"To ensure that courts afford appropriate deference to prison officials, . . . prison regulations alleged to infringe constitutional rights are judged under a 'reasonableness' test less restrictive than that ordinarily applied to alleged infringements of fundamental constitutional rights." O'Lone, 482 U.S. at 349. Applying an "inflexible strict scrutiny analysis would seriously hamper [the prison administrators'] ability to anticipate security problems and to adopt innovative solutions to the intractable problems of prison administration." Turner v. Safley, 482 U.S. 78, 89 (1987). Thus, a prison regulation "is valid if it is reasonably related to legitimate penological interests," and prison officials need not "set up and then shoot down every conceivable alternative method of accommodating the claimant's constitutional complaint." Id. at 89, 90-91.
In Green, 229 F.3d at 489-91, we examined the same policy in light of the disparate treatment of medical and religious exemptions and found that the policy served a legitimate penological interest. Additionally, Taylor has not alleged any facts that demonstrate that the prison administrators purposefully intended to discriminate against him as a member of an identifiable group.
Green, however, specifically left open the question whether the regulation unconstitutionally treated similarly situated prisoners differently. Id. at 489 n.6. Moreover, " [d]iscriminatory enforcement of facially neutral grooming regulations may, under some circumstances, violate the Equal Protection Clause." Shiloh-Bryant v. Garner, No. 93-8159 (5th Cir. June 28, 1993) (unpublished) (citing Scott v. Miss. Dep't of Corrections, 961 F.2d 77, 82 n.21 (5th Cir. 1992)). Because Taylor's claims lack neither an arguable basis in law or fact, he might have stated a nonfrivolous claim had the district court allowed him the opportunity to develop the factual basis of his claim through a Spears hearing5 or questionnaire. See Eason v. Thaler, 14 F.3d 8 (5th Cir. 1994). Consequently, the district court abused its discretion in dismissing this claim as frivolous, so we vacate the dismissal of the equal protection claim and remand for further factual development.
Taylor contends that the grooming policy violates the Religious Land Use and Institutionalized Persons Act. Because he raised this issue in the district court in a motion for reconsideration filed more than ten days after the judgment of dismissal and after he had filed his notice of appeal, the motion arises under Fed. R. Civ. P. 60(b). See Harcon Barge Co. v. D & G Boat Rentals, Inc., 784 F.2d 665, 667 (5th Cir. 1986) (en banc). The court denied the motion on the ground that Taylor's one-sentence allegation failed to meet the requirements for relief under rule 60(b). Taylor did not file a new notice of appeal or seek to amend his previous notice of appeal after the court denied the motion.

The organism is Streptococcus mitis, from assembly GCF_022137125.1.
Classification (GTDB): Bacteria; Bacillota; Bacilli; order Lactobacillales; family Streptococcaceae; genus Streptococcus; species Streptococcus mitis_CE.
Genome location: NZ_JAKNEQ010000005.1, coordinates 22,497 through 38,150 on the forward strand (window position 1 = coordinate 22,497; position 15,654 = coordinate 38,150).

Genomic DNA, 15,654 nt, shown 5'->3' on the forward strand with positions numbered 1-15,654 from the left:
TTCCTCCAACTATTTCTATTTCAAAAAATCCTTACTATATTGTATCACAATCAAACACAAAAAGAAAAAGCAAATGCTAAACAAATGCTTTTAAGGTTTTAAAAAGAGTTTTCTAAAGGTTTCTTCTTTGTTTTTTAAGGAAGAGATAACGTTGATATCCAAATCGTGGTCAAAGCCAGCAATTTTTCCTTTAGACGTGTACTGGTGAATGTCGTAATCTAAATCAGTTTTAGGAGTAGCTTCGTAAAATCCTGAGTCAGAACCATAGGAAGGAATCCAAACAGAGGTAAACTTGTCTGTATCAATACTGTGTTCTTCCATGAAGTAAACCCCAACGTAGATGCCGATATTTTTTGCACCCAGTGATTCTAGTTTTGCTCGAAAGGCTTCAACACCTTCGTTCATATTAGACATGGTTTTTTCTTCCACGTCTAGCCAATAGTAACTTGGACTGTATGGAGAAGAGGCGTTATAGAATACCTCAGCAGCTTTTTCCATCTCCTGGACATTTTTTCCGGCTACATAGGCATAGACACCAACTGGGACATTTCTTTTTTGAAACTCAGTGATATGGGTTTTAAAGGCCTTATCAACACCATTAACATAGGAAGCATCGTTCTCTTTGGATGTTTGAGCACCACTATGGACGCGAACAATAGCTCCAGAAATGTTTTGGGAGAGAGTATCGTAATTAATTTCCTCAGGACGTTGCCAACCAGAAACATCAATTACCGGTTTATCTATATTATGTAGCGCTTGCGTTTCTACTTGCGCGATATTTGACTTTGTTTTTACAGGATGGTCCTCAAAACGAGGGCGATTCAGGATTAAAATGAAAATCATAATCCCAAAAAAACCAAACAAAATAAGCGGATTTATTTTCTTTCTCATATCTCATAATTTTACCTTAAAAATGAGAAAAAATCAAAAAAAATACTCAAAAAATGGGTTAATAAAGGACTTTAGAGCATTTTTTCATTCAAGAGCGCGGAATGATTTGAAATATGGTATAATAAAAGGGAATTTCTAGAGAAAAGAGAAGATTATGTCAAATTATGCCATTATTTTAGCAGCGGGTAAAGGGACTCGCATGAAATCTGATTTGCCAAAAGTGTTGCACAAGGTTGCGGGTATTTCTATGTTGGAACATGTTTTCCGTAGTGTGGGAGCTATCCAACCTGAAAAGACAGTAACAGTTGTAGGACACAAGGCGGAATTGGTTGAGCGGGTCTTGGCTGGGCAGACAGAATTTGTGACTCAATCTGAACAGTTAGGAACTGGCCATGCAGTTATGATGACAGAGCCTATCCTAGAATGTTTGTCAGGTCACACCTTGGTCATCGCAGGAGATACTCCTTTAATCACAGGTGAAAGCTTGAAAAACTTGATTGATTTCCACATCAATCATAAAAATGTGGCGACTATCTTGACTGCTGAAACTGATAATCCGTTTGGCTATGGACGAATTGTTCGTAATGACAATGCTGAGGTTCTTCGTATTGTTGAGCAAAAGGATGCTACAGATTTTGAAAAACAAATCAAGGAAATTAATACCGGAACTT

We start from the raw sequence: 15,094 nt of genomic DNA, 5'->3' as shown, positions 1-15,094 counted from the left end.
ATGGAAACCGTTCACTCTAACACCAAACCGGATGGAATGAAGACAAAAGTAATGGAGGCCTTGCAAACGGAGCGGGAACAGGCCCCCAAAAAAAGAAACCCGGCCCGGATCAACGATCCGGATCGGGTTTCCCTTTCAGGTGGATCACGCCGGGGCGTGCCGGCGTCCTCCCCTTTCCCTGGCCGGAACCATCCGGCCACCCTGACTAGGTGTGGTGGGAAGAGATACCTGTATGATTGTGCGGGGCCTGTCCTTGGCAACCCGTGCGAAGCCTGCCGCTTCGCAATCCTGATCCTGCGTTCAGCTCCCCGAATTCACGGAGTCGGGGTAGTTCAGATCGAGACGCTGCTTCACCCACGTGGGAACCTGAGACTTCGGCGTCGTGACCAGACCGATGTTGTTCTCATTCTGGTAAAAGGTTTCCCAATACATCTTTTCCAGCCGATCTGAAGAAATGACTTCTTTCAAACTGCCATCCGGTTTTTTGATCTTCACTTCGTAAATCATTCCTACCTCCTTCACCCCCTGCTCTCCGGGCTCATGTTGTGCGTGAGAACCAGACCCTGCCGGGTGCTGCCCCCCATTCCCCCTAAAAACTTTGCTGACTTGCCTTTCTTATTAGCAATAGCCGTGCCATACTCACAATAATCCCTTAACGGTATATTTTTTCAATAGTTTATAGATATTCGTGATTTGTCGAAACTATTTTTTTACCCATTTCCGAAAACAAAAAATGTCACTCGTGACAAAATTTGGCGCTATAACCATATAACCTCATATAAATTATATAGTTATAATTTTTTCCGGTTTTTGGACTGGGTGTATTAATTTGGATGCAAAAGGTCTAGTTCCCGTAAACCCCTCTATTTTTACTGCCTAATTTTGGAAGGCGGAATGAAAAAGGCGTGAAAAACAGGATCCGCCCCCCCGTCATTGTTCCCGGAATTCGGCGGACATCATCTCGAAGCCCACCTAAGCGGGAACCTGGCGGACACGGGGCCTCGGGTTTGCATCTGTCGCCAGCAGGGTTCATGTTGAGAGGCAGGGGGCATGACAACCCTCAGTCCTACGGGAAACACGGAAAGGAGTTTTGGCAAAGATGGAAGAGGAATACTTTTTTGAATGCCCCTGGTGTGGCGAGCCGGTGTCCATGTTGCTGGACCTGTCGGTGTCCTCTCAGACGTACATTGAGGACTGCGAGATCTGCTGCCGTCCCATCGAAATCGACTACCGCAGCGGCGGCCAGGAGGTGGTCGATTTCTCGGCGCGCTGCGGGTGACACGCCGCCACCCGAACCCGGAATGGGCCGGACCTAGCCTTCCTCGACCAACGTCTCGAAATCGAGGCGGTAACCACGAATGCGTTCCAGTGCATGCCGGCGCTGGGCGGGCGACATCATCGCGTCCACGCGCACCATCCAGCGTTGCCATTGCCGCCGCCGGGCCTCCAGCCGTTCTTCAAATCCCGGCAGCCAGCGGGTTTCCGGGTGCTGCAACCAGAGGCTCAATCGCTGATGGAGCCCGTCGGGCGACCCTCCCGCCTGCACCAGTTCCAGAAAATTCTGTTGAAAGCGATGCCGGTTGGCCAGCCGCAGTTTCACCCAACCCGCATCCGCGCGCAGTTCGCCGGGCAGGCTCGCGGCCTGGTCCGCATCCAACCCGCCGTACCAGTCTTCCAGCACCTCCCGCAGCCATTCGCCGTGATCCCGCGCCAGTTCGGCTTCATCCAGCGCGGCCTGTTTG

We consider sua sponte the basis of our jurisdiction to review this motion. See Williams v. Chater, 87 F.3d 702, 704 (5th Cir. 1996). A party may file a rule 60(b) motion at any time within one year after judgment, even if an appeal is pending, and the denial of that motion is appealable separately from the underlying judgment. Id. at 704-05.
In general, we require a separate notice of appeal to preserve the issue for our review. McKethan v. Tex. Farm Bureau, 996 F.2d 734, 744 (5th Cir. 1993). We construe this requirement liberally, however, and a brief may serve as the "functional equivalent" of an appeal if it is filed within the time specified by Fed. R. App. P. 4 and gives the notice required by Fed. R. App. P. 3. Smith v. Berry, 502 U.S. 244, 247-49 (1992).
Even under this liberal construction, Taylor's brief does not constitute a timely notice of appeal. The rule 60(b) motion was denied on January 3, 2001. Under rule 4(a) (1) (A), the notice of appeal must be filed within thirty days. Taylor's appellate brief is dated February 3 and was filed on February 7. We consider a prisoner's pro se notice of appeal as timely filed "if it is deposited in the institution's internal mail system on or before the last day for filing." Fed. R. App. P. 4(c) (1). Taylor, however, missed the February 2 deadline by either reckoning. Therefore, we have no jurisdiction to consider whether the district court properly denied his rule 60(b) motion.
The dismissal, as frivolous, of Taylor's free exercise claim is AFFIRMED, the appeal from the denial of the motion for reconsideration is DISMISSED for want of jurisdiction, and the dismissal of the equal protection claim is VACATED and REMANDED for further fact-finding and other proceedings consistent with this opinion. We express no view on how the district court should resolve this claim on remand.
Although the court's opinion leaves doubt whether the court dismissed the claim as frivolous or for failure to state a claim, the final judgment states that "this civil action is DISMISSED, with prejudice, as frivolous under 28 U.S.C. § 1915(e) (2) (B)."
An individual religion might constitute a suspect class. See City of New Orleans v. Dukes, 427 U.S. 297, 303 (1976) (dictum). We do not reach this question, however, because Taylor has framed his argument solely in terms of fundamental rights.
See Thornburgh v. Abbott, 490 U.S. 401 (1989) (finding that even where strict scrutiny otherwise would apply to the policy in question, the exigencies of prison administration require only that the regulations be reasonably related to a legitimate penological interest).
See also Morrison v. Garraghty, 239 F.3d 648, 654-55 (4th Cir. 2001) (using the "legitimate penological interest" standard to evaluate a prisoner's equal protection claim based on racial discrimination). "This more deferential standard applies even where the alleged infringed constitutional right would otherwise warrant higher scrutiny." Id. at 655.
Spears v. McCotter, 766 F.2d 179, 181 (5th Cir. 1985).